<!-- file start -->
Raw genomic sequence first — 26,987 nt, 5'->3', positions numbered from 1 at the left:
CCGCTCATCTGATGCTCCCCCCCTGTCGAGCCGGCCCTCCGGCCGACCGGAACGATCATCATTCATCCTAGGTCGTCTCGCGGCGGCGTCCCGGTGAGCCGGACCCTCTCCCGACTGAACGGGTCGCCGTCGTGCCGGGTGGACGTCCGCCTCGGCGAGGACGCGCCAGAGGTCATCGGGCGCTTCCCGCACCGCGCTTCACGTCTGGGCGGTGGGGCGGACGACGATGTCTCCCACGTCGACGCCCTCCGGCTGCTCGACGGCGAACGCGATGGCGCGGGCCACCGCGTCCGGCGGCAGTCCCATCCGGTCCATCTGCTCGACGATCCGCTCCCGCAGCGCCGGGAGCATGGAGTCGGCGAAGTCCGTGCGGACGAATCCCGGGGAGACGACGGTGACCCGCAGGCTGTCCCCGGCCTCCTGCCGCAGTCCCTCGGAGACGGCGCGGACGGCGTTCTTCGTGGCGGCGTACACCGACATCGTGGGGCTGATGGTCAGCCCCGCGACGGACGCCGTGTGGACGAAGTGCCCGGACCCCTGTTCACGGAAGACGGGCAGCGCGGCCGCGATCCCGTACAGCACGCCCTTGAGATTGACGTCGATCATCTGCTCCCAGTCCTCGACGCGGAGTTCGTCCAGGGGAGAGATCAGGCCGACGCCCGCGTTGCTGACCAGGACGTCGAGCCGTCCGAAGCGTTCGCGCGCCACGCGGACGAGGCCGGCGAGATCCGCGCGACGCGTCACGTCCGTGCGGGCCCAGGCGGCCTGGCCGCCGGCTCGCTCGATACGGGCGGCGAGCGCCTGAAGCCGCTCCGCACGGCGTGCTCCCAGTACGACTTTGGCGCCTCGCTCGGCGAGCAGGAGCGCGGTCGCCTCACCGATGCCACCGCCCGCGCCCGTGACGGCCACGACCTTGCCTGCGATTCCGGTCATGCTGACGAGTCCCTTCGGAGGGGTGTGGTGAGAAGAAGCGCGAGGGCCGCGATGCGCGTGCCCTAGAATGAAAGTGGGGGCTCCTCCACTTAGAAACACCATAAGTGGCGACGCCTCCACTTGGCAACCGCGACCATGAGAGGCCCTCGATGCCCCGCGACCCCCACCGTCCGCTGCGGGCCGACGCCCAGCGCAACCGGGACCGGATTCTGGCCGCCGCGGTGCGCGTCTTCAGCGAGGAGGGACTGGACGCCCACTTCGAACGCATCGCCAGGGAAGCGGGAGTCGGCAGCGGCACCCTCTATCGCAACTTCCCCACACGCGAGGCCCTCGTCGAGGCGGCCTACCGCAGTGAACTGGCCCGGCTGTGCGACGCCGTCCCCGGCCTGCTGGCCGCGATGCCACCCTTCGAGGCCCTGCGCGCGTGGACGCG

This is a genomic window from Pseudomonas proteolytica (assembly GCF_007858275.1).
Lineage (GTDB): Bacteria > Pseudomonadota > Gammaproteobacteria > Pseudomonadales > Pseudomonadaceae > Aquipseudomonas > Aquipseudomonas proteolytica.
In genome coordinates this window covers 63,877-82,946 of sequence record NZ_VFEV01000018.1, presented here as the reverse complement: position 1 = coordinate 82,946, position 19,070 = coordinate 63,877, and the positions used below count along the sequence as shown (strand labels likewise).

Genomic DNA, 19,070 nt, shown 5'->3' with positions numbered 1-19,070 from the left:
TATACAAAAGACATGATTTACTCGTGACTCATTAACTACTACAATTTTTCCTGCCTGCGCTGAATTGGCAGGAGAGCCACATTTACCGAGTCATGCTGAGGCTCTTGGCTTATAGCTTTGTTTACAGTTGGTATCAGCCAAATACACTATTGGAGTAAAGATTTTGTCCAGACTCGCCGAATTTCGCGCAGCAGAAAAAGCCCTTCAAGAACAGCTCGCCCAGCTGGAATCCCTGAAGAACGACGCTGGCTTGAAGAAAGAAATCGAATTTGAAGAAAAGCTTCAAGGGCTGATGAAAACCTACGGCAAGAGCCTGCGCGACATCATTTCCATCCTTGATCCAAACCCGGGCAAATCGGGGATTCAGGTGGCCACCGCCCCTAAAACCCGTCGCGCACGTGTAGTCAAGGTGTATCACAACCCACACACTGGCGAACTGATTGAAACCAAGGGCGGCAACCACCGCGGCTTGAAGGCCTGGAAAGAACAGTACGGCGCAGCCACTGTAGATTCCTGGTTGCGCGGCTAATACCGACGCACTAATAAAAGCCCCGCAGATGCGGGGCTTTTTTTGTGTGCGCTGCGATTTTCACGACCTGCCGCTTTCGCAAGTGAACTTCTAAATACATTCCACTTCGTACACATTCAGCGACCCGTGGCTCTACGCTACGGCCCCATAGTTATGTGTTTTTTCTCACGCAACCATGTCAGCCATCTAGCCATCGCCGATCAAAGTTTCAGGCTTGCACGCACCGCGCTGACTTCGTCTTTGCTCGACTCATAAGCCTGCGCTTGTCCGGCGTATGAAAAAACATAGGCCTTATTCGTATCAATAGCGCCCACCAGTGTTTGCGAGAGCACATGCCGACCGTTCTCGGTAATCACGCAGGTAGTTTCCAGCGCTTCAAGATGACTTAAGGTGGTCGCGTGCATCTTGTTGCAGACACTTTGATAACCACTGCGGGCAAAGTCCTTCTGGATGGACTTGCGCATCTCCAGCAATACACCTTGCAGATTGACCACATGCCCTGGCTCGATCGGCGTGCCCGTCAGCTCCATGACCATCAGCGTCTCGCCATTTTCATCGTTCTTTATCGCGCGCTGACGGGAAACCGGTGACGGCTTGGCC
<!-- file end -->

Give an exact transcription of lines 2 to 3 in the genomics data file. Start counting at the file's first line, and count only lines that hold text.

CCGCTCATCTGATGCTCCCCCCCTGTCGAGCCGGCCCTCCGGCCGACCGGAACGATCATCATTCATCCTAGGTCGTCTCGCGGCGGCGTCCCGGTGAGCCGGACCCTCTCCCGACTGAACGGGTCGCCGTCGTGCCGGGTGGACGTCCGCCTCGGCGAGGACGCGCCAGAGGTCATCGGGCGCTTCCCGCACCGCGCTTCACGTCTGGGCGGTGGGGCGGACGACGATGTCTCCCACGTCGACGCCCTCCGGCTGCTCGACGGCGAACGCGATGGCGCGGGCCACCGCGTCCGGCGGCAGTCCCATCCGGTCCATCTGCTCGACGATCCGCTCCCGCAGCGCCGGGAGCATGGAGTCGGCGAAGTCCGTGCGGACGAATCCCGGGGAGACGACGGTGACCCGCAGGCTGTCCCCGGCCTCCTGCCGCAGTCCCTCGGAGACGGCGCGGACGGCGTTCTTCGTGGCGGCGTACACCGACATCGTGGGGCTGATGGTCAGCCCCGCGACGGACGCCGTGTGGACGAAGTGCCCGGACCCCTGTTCACGGAAGACGGGCAGCGCGGCCGCGATCCCGTACAGCACGCCCTTGAGATTGACGTCGATCATCTGCTCCCAGTCCTCGACGCGGAGTTCGTCCAGGGGAGAGATCAGGCCGACGCCCGCGTTGCTGACCAGGACGTCGAGCCGTCCGAAGCGTTCGCGCGCCACGCGGACGAGGCCGGCGAGATCCGCGCGACGCGTCACGTCCGTGCGGGCCCAGGCGGCCTGGCCGCCGGCTCGCTCGATACGGGCGGCGAGCGCCTGAAGCCGCTCCGCACGGCGTGCTCCCAGTACGACTTTGGCGCCTCGCTCGGCGAGCAGGAGCGCGGTCGCCTCACCGATGCCACCGCCCGCGCCCGTGACGGCCACGACCTTGCCTGCGATTCCGGTCATGCTGACGAGTCCCTTCGGAGGGGTGTGGTGAGAAGAAGCGCGAGGGCCGCGATGCGCGTGCCCTAGAATGAAAGTGGGGGCTCCTCCACTTAGAAACACCATAAGTGGCGACGCCTCCACTTGGCAACCGCGACCATGAGAGGCCCTCGATGCCCCGCGACCCCCACCGTCCGCTGCGGGCCGACGCCCAGCGCAACCGGGACCGGATTCTGGCCGCCGCGGTGCGCGTCTTCAGCGAGGAGGGACTGGACGCCCACTTCGAACGCATCGCCAGGGAAGCGGGAGTCGGCAGCGGCACCCTCTATCGCAACTTCCCCACACGCGAGGCCCTCGTCGAGGCGGCCTACCGCAGTGAACTGGCCCGGCTGTGCGACGCCGTCCCCGGCCTGCTGGCCGCGATGCCACCCTTCGAGGCCCTGCGCGCGTGGACGCG

This is a genomic window from Pseudomonas proteolytica (assembly GCF_007858275.1).